With this one you will see that you can read FREE online, 
if you register you can read SIX articles free a month.

You can also limit your searches to the FREE ACCESS articles.

Mabberley, David J. “THE COMING OF THE KAURIS.” Curtis's Botanical Magazine, vol. 19, no. 4, 2002, pp. 252–264. JSTOR, Accessed 26 Mar. 2020.

NATIVE NURSING: Nurse Dawson gets a mention during her time nursing on the Hauraki Plains.
 Bryder, Linda. “‘They Do What You Wish; They like You; You the Good Nurse!’: Colonialism and Native Health Nursing in New Zealand, 1900–40.” Colonial Caring: A History of Colonial and Post-Colonial Nursing, edited by HELEN SWEET and SUE HAWKINS, Manchester University Press, Manchester, 2015, pp. 84–103. JSTOR, Accessed 26 Mar. 2020.

See what goodies you can locate, for Thames and other topics - Happy & Safe Reading

Tuesday, March 24, 2020

Thames (NZ): Grahamstown shop closures

Reality hit for many today, the once vibrant Grahamstown end of Pollen Street, a literal ghost town, as shops had predominantly closed.

The Junction Hotel aka GBD: Left Sept 2019 (Google maps) and Right 24 March 2020
The iconic hotel closed for business, ready for lockdown.

Left September 2019 (google maps) and Right 24 March 2020. The shops closed and sidewalks and cafes empty.

We pray that the life and spirit of the town returns in the near future.
Keep safe everyone.

1910s gathering Pollen Street North.

Monday, March 23, 2020

Thames (NZ): The start of a new history

On Sunday 23 March 2020, the reality that the impact of Covid-19 would soon change our lives for ever became apparent.

The St James (Thames Union Parish) Church members gathered for the weekly service at 10am. While we updated contact details and parishioners were asked to sit scattered around the beautiful church.

Leaving the church I went to the foreshore, the once busy walkway was deserted - people already wary of contact.

Driving back home past Reverend Lush's grand St George's Church - the service had been cancelled.

Now the reality is hitting, we are soon to enter a month long lockdown - at least to start with, who knows how long, who knows who will still be here. What a strange time in the history of the town and the world.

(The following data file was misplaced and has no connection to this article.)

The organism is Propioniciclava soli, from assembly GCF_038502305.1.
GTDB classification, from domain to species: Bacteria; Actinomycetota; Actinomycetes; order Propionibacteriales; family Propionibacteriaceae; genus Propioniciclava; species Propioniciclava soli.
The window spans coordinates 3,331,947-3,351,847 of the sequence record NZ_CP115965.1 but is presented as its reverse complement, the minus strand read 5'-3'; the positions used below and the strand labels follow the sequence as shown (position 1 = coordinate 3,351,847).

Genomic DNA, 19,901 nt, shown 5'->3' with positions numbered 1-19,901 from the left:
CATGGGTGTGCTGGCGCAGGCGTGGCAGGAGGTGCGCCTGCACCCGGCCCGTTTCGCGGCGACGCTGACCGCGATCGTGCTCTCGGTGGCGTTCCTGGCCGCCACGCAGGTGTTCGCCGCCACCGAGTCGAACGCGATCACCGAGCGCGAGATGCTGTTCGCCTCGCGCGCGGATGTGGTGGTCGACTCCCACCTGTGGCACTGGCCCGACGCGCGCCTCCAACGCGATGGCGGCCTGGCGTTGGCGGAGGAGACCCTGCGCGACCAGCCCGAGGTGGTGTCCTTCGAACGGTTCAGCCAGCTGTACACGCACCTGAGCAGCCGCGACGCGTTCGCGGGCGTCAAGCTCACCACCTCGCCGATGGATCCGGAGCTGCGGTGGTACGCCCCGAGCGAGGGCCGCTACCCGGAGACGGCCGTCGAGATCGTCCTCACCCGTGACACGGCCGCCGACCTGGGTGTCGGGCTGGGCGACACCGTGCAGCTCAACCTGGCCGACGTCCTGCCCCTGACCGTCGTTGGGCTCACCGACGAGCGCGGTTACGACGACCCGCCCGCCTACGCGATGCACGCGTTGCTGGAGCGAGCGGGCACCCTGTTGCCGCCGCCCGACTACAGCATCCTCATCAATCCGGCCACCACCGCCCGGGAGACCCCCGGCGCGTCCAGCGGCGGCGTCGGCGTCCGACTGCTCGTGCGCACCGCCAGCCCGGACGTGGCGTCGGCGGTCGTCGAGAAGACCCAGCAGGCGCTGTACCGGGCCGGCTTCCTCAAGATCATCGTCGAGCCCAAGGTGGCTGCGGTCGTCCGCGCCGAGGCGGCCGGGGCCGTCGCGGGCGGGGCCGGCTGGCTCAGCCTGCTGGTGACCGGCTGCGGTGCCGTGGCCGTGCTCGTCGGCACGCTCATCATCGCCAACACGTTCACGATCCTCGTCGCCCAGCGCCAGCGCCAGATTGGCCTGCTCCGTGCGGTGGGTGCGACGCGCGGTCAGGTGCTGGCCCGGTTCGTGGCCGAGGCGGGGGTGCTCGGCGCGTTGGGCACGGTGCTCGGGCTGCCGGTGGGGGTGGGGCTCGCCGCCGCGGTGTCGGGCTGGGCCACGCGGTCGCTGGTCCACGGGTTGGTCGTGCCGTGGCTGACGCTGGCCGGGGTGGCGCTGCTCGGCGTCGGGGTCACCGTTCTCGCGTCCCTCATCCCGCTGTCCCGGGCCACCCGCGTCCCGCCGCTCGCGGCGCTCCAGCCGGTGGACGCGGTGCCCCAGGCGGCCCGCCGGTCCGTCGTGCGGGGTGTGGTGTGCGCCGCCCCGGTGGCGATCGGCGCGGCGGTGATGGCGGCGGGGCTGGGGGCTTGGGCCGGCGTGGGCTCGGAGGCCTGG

How would our ancestors have reacted? They certainly were braver than me. My grandparents like many, lived through two long wars, years of rationing, the Great Depression, and yes the 1918 Influenza Epidemic. Plus various outbreaks of measles, chickenpox and polio. You were amazing people. I wonder how future generations will look back at us. As many fight for supplies, and shop till they drop, forgetting the needs of others.

Kia Kaha Thamesites, may history record that we cared for each other and that the toll was small.

If there are topics you would like to see on the blog, let me know.
Or if you have something special to share from your family history related to Thames.
Together, lets make it through this unbelievable time.

Tuesday, March 17, 2020

Thames (NZ): A look inside A & G Price 1906

Thanks to the photography of Mr W H Bell, and the Auckland War Memorial Museum Collection, we are able to see what it was like to be working at A & G Price in 1906.

"A &G Price Thames Pattern Shop in Golden Crown Shed"
Written on verso "I'll be writing to Hill sometime within the next month about that favourite topic of his [addressed to] Mrs W. Goldie Pakatoa Is. Auckland"

 "The Firm's Latest Production"
 "Built for N.Z.R. A&G Price Thames"
Written on verso "Wishing you many happy returns of the day if I do not write again before then. F.H.B. [addressed to] Mrs W. Goldie Pakatoa Is. Auckland"

 "A &G Price Thames Erecting Shop"
Written on verso "Give my love to the family. I will send some more cards next week [addressed to] Mrs W. Goldie Pakatoa Is. Auckland"

"A &G Price Thames Machine Shop"
Written on verso "I am sending you another batch of card of my own manufacturer [addressed to] Mrs W. Goldie Pakatoa Is. Auckland"